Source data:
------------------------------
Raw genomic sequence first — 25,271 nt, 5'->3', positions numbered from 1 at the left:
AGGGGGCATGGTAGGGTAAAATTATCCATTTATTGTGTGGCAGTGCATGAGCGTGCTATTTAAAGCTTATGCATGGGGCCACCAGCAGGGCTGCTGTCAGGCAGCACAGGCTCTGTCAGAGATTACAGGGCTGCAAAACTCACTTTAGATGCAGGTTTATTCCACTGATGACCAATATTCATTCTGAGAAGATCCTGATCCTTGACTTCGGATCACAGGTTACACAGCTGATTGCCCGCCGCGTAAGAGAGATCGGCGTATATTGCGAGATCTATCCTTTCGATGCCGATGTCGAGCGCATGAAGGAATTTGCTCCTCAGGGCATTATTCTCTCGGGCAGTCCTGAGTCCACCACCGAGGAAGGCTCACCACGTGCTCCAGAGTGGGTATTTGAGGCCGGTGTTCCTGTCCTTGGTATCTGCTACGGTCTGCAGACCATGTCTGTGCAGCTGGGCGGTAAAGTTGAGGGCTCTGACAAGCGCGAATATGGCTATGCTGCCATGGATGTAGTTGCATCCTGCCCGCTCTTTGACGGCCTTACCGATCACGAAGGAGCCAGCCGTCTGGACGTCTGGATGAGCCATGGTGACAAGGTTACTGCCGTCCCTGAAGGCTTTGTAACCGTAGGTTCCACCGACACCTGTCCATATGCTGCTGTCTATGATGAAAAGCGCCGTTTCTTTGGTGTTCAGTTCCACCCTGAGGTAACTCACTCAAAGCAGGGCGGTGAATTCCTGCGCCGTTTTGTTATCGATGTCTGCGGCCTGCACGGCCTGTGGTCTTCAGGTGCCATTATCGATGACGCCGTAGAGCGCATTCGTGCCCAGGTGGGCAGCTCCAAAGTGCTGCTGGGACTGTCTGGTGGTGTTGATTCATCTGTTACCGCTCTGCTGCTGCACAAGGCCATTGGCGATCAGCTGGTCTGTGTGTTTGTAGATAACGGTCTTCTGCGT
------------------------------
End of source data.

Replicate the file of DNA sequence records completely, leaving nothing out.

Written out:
Raw genomic sequence first — 25,271 nt, 5'->3', positions numbered from 1 at the left:
AGGGGGCATGGTAGGGTAAAATTATCCATTTATTGTGTGGCAGTGCATGAGCGTGCTATTTAAAGCTTATGCATGGGGCCACCAGCAGGGCTGCTGTCAGGCAGCACAGGCTCTGTCAGAGATTACAGGGCTGCAAAACTCACTTTAGATGCAGGTTTATTCCACTGATGACCAATATTCATTCTGAGAAGATCCTGATCCTTGACTTCGGATCACAGGTTACACAGCTGATTGCCCGCCGCGTAAGAGAGATCGGCGTATATTGCGAGATCTATCCTTTCGATGCCGATGTCGAGCGCATGAAGGAATTTGCTCCTCAGGGCATTATTCTCTCGGGCAGTCCTGAGTCCACCACCGAGGAAGGCTCACCACGTGCTCCAGAGTGGGTATTTGAGGCCGGTGTTCCTGTCCTTGGTATCTGCTACGGTCTGCAGACCATGTCTGTGCAGCTGGGCGGTAAAGTTGAGGGCTCTGACAAGCGCGAATATGGCTATGCTGCCATGGATGTAGTTGCATCCTGCCCGCTCTTTGACGGCCTTACCGATCACGAAGGAGCCAGCCGTCTGGACGTCTGGATGAGCCATGGTGACAAGGTTACTGCCGTCCCTGAAGGCTTTGTAACCGTAGGTTCCACCGACACCTGTCCATATGCTGCTGTCTATGATGAAAAGCGCCGTTTCTTTGGTGTTCAGTTCCACCCTGAGGTAACTCACTCAAAGCAGGGCGGTGAATTCCTGCGCCGTTTTGTTATCGATGTCTGCGGCCTGCACGGCCTGTGGTCTTCAGGTGCCATTATCGATGACGCCGTAGAGCGCATTCGTGCCCAGGTGGGCAGCTCCAAAGTGCTGCTGGGACTGTCTGGTGGTGTTGATTCATCTGTTACCGCTCTGCTGCTGCACAAGGCCATTGGCGATCAGCTGGTCTGTGTGTTTGTAGATAACGGTCTTCTGCGT